Luen Cheong Hong (M)
Luen Cheong Hong
Full Prescribing Info
Amoxicillin trihydrate.
CILAMOX CAPSULES contain 250 mg and 500 mg of amoxicillin as the trihydrate.
Molecular formula C16H19N3O5S·3H2O and molecular weight 419.5.
Solubility: Slightly soluble in water and ethanol (96%); practically insoluble in chloroform, ether and fixed oils. It dissolves in dilute solutions of acids and of alkali hydroxides.
Cilamox contains as the active ingredient the semisynthetic antibiotic amoxicillin.
Chemically amoxicillin trihydrate is D-(-)-α-amino-ρ-hydroxybenzylpenicillin trihydrate which is susceptible to hydrolysis by β-lactamases.
Excipients/Inactive Ingredients: Cilamox capsules 250 mg capsules contain gelatin, titanium dioxide, magnesium stearate and talc.
Cilamox capsules 500 mg capsules contain gelatin, titanium dioxide, magnesium stearate and talc.
Pharmacology: Cilamox is stable in the presence of gastric acid and is rapidly and well absorbed after oral administration, even in the presence of food. It diffuses rapidly into most body tissues and fluids, with the exception of brain and spinal fluid except when the meninges are inflamed.
Cilamox has been shown to diffuse into sputum and saliva and is excreted mainly via the urine where it exists in high concentration. The amount to be found in the bile is variable depending on normal biliary secretory function.
The half life of Cilamox is approximately one hour (61.3 minutes) with normal renal function and in the absence of renal function 16-20 hours.
Cilamox is excreted in the urine both unchanged and as penicilloic acid. With normal renal function, about 75% of a 1 gram dose is excreted in the urine in 6 hours (60% is biologically active and 15% is penicilloic acid). However, about 32% of a 3 gram dose is excreted via the urine as the biologically active component in 8 hours (by which time most of the urinary excretion is complete). This proportional difference in the amount excreted from the different doses reflects a lack of linearity between doses and the extent of absorption with a levelling off at higher doses of oral amoxicillin.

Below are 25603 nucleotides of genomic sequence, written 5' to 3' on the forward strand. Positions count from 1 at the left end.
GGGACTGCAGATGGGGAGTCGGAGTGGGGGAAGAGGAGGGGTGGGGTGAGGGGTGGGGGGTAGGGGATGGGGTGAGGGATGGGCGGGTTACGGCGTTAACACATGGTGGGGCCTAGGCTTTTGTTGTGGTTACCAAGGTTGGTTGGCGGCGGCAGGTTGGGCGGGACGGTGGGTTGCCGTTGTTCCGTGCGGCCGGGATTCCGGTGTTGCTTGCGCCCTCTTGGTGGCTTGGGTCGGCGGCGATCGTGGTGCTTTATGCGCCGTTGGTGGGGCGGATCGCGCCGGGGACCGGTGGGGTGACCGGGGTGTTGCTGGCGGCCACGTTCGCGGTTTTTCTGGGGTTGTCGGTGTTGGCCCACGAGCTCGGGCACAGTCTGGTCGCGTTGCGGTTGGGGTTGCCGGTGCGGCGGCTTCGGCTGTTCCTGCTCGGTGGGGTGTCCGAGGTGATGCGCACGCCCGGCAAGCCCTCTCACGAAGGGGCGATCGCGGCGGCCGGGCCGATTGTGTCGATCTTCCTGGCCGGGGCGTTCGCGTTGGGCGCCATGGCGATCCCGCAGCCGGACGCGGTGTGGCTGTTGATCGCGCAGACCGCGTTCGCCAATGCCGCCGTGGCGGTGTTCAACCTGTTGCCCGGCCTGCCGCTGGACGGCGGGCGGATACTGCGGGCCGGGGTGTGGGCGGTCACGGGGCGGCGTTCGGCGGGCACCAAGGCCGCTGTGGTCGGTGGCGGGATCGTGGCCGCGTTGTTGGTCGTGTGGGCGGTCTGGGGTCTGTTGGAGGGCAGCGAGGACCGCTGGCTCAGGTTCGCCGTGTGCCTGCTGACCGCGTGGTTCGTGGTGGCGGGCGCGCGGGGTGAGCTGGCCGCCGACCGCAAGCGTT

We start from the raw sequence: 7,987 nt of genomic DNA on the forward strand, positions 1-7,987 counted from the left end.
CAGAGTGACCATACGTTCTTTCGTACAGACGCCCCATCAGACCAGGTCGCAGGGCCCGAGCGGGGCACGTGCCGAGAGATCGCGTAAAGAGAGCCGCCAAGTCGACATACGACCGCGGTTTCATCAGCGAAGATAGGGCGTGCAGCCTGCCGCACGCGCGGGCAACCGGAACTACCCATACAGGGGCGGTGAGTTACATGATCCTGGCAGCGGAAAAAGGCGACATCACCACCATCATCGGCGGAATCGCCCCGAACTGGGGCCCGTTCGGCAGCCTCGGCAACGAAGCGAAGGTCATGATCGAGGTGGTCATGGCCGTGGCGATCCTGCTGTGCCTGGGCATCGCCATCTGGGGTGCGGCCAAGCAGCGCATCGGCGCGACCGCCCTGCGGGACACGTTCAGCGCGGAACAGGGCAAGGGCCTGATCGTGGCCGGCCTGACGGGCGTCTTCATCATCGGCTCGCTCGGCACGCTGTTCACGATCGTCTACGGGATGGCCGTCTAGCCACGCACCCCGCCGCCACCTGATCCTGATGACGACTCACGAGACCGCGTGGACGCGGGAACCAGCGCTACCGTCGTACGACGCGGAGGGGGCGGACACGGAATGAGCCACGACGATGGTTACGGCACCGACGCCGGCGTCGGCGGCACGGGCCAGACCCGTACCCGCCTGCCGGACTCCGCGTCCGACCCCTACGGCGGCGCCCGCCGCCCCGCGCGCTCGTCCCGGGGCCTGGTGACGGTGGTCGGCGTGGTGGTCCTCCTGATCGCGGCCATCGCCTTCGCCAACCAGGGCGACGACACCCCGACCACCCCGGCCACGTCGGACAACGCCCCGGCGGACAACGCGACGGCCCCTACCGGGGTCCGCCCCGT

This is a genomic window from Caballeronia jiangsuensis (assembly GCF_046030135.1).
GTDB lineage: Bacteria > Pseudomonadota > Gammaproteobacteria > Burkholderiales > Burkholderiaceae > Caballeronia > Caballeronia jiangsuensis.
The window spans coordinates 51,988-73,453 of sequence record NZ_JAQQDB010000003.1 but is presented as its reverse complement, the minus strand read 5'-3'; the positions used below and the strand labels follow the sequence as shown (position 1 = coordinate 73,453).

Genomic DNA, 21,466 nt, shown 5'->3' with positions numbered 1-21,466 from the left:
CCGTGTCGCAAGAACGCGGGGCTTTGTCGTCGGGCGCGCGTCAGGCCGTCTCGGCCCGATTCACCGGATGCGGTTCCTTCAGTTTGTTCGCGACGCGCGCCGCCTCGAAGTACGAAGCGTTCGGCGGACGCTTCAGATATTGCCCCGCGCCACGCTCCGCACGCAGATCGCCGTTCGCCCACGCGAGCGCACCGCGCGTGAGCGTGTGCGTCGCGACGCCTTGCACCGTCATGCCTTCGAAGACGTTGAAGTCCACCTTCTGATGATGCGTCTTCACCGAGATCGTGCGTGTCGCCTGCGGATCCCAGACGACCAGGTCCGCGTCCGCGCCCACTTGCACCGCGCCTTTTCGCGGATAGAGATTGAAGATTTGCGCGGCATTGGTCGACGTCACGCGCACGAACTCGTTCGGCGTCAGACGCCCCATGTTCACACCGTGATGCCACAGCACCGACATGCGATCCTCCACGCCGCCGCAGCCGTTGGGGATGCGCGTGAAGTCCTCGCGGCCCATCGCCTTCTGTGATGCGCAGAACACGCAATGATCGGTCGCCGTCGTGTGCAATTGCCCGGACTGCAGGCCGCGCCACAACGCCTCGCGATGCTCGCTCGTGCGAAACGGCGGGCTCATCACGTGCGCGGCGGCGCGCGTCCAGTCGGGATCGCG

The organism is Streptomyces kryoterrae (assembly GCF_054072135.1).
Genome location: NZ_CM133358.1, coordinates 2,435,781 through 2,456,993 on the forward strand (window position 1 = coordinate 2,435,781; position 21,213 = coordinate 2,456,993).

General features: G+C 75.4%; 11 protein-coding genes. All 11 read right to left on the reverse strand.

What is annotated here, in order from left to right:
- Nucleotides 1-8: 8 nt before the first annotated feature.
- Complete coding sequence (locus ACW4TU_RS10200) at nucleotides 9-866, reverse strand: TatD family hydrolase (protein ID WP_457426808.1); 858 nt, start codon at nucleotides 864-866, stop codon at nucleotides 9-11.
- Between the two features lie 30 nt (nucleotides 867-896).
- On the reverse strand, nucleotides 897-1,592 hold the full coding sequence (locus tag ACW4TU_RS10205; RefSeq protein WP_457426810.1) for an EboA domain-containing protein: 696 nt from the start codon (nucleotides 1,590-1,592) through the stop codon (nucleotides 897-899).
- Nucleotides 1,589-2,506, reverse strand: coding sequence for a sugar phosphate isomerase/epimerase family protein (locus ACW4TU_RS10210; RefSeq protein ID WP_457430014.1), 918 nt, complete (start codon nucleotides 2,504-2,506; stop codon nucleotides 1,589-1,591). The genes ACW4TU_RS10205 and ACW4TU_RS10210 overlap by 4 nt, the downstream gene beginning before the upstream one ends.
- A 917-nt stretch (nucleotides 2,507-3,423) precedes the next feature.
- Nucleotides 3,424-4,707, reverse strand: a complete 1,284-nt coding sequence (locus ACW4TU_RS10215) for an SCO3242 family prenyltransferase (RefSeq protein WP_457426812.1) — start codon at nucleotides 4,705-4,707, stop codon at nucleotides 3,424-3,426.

Excretion of amoxicillin can be delayed by concurrent administration of probenecid, thus prolonging its therapeutic effect.
Cilamox is not highly protein-bound, being only 17% protein-bound in serum as compared to 59% for benzylpenicillin. The average peak serum levels resulting from the oral administration of Cilamox are approximately double those from the same dose of ampicillin, and approximate the peak serum levels achieved with the intramuscular administration of the same dose of ampicillin. Oral peak serum levels are reached after 1 to 2 hours. Measurable serum levels of Cilamox are present even at 8 hours after administration. The area under the curve (AUC) for Cilamox is twice that of ampicillin given in the same dose and by the oral route. About 60 to 70% of an oral dose of Cilamox is excreted in the urine as compared to 30 to 40% with ampicillin given by the same route and in the same dose.
Following oral administration, the finding of higher peak serum concentrations, larger AUC, and greater urinary excretion of Cilamox, with identical half-lives for the two antibiotics, all reflect much better absorption of Cilamox.
Microbiology: Cilamox differs in-vitro from benzylpenicillin in the Gram-negative spectrum and has the same Gram-positive and Gram-negative spectrum as ampicillin.
In-vitro, most strains of Haemophilus influenzae, Neisseria gonorrhoeae, Neisseria meningitidis, Proteus mirabilis and Salmonellae are sensitive to Cilamox at serum concentrations which may be expected following the recommended doses.
Esherichia coli isolate are becoming increasingly resistant to amoxicillin in-vitro due to the presence of penicillinase-producing strains.
Strains of gonococci which are relatively resistant to benzylpenicillin may be sensitive to Cilamox.
In-vitro studies have demonstrated the sensitivity of most strains of the following Gram-positive bacteria; alpha- and beta-haemolytic Streptococci, Streptococcus pneumoniae, non-penicillinase producing Staphylococci, Streptococcus faecalis and Bacillus anthracis. However, some of the organisms were sensitive to Cilamox only at concentrations achieved in the urine.
Cilamox is not effective against penicillinase producing bacteria, particularly resistant Staphylococci, which now have high prevalance. All strains of Pseudomonas and most strains of Klebsiella and Aerobacter are resistant.